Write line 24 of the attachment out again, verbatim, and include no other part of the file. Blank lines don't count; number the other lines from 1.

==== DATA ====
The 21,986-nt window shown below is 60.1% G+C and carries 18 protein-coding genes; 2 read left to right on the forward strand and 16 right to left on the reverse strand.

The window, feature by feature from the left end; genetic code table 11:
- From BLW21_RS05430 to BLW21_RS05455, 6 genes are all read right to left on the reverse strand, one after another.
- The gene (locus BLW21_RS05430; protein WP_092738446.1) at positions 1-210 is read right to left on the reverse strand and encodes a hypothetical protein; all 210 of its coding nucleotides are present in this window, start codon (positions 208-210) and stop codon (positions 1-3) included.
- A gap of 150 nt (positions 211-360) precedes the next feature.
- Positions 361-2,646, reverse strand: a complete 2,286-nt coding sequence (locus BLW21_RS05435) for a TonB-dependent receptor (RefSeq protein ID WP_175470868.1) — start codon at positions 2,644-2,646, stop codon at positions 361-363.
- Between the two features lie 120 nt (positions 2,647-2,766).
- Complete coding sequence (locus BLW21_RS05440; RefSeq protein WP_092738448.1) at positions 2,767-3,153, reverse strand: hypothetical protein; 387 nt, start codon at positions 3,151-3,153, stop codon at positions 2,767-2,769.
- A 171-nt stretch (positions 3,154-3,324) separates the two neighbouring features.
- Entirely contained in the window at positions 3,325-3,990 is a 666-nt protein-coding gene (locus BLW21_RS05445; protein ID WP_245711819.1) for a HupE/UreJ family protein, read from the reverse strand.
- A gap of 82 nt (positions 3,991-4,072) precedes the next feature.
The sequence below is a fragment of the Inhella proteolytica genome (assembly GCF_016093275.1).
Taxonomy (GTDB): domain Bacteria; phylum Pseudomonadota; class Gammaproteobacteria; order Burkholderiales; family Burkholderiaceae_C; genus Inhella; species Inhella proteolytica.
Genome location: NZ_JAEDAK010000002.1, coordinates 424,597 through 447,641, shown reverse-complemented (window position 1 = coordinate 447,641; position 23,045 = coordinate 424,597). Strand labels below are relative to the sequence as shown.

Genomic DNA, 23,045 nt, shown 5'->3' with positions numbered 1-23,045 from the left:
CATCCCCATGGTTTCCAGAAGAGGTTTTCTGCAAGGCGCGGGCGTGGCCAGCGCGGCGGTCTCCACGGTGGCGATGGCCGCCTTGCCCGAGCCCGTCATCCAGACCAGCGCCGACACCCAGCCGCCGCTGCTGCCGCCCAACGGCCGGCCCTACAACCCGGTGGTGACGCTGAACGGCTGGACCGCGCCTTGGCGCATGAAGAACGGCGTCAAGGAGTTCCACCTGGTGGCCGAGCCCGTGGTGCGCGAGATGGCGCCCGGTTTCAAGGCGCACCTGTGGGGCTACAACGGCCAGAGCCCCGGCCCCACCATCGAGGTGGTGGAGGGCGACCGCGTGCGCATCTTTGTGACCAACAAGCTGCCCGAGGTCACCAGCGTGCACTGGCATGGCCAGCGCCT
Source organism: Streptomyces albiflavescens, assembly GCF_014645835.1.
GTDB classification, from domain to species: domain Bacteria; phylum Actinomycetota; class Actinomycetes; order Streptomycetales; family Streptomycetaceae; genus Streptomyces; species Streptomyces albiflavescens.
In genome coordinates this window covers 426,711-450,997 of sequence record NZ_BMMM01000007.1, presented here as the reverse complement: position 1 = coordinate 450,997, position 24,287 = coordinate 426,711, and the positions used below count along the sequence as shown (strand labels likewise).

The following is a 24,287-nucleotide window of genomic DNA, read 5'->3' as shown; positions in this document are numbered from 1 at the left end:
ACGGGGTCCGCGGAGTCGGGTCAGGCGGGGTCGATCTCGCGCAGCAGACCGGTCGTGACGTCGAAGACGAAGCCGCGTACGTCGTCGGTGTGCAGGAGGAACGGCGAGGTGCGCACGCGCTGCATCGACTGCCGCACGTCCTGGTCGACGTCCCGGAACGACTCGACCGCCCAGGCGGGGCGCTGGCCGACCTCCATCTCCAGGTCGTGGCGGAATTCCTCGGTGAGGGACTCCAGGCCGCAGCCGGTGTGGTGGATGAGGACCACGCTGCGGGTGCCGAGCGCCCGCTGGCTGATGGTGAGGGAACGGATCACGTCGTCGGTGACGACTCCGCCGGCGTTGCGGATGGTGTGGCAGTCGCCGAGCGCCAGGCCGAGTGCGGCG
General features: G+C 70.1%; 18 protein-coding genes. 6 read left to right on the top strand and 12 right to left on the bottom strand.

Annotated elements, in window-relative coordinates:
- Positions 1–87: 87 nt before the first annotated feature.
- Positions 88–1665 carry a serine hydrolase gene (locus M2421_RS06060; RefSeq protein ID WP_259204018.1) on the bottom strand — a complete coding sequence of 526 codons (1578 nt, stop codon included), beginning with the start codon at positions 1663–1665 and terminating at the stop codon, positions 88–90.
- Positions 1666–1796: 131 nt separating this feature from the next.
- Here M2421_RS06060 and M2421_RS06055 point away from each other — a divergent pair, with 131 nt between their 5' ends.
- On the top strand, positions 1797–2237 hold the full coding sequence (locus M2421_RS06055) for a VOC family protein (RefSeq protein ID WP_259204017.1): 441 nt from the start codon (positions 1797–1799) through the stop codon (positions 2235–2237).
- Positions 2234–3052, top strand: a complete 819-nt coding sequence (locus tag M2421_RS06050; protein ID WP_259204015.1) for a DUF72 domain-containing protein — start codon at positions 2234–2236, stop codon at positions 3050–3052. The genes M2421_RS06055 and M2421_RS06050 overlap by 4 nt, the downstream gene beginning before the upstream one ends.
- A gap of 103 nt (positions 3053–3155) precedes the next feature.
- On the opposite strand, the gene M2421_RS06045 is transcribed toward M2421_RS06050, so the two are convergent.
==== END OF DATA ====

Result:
- Positions 1–87: 87 nt before the first annotated feature.